Kristin Bigda

NFPA 1: Hazardous Materials, an Intro. #firecodefridays

Blog Post created by Kristin Bigda Employee on Jun 3, 2016

A significant portion of NFPA 1, Fire Code, is provisions related to hazardous materials.  The scope of the Code, as addressed in Section 1.1.1, states that NFPA 1 addresses, among other areas:

(12) Storage, use, processing, handling, and on-site transportation of flammable and combustible gases, liquids, and solids

(13) Storage, use, processing, handling, and on-site transportation of hazardous materials

 

In fact, Chapter 60 through 75 (156 pages worth of code text!) contains requirements that address storage, use, processing, handling and transportation of various types of hazardous materials; aerosol products, compressed gases, corrosive materials, flammable and combustible liquids, LP Gas, and more.

 

Understanding how to apply the provisions for hazardous materials can be complex.  There are several key terms that must be understood before attempting to decipher the Code.

 

1. Maximum Allowable Quantity (MAQ). The quantity of hazardous material permitted in a control area.  This term is deceiving.  NOTE! --> While the term is referred to as "maximum", it really means that the material allowed is the maximum quantity per control area before requiring additional protection.  So, its not really a "maximum", rather a threshold before additional code requirements kick in.

 

2. Control Area. A building or portion of a building or outdoor area within which hazardous materials are allowed to be stored, dispensed, used, or handled in quantities not exceeding the maximum allowable quantities (MAQ).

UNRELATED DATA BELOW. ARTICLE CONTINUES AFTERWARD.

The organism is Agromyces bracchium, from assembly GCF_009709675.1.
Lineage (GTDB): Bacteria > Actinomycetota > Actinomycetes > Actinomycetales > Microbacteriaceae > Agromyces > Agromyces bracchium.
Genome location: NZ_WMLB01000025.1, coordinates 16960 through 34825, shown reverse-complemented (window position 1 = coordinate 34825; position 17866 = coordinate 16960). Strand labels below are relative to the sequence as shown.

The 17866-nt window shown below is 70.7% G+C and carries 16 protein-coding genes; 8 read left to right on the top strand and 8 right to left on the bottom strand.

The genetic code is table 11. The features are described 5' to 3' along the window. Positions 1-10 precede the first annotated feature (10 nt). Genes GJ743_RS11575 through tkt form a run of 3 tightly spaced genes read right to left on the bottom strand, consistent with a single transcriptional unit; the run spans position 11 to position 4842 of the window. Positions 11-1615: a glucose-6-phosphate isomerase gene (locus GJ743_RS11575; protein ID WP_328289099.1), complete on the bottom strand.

3. Protection Level. While not an officially defined term in the Code, where the quantity of hazardous materials in storage or use exceeds the MAQ for indoor control areas, the occupancy is required comply with additional protection requirements set forth in the Code (Protection Level 1, 2, 3 or 4.)

 

Chapter 60 of NFPA 1 contains general requirements for the protection of occupancies with hazardous materials in storage and use.  There are three conditions to understand the general application of Chapter 60:

1. Storage, use, and handling of hazardous materials in quantities not exceeding maximum allowable quantities permitted in control areas set forth in Section 60.1.3.1 shall be in accordance with Section 60.1 through Section 60.5.

2. Storage, use, and handling of hazardous materials in quantities in excess of the maximum allowable quantities permitted in control areas set forth in 60.1.3.2 shall comply with Section 60.2 through Section 60.6.

3. Chapter 60 shall apply in its entirety to all hazardous materials except where Chapters 61 through 75 of this Code specify that only certain sections of this chapter shall apply to a specific material classification category.

 

Chapter 61 through 75 contain requirements to specific types of hazardous materials (for example, Chapter 63 contains requirements for compressed gases and cryogenic fluids.)  Most of these provisions are extracted into NFPA 1 from the respective NFPA documents  (NFPA 30, Flammable and Combustible Liquids Code; NFPA 58, Liquefied Petroleum Gas Code...)  Each hazardous material chapter will state, in the beginning of the Chapter, its application with regards to Chapter 60 and the referenced NFPA documents.

 

For example:

Chapter 63 Compressed Gases and Cryogenic Fluids

63.1.1.1* The installation, storage, use, and handling of compressed gases and cryogenic fluids in portable and stationary containers, cylinders, equipment, and tanks in all occupancies shall comply with the requirements of Chapter 63; NFPA 55, Compressed Gases and Cryogenic Fluids Code; and Sections 60.1 through 60.4 of this Code.

 

Understanding the application of the requirements for hazardous materials in NFPA 1 is an important first step in enforcing the Code. Future posts will highlight more specific requirements for hazardous materials and take a deeper look at the provisions in Chapter 60 through 75.  Happy #firecodefridays!

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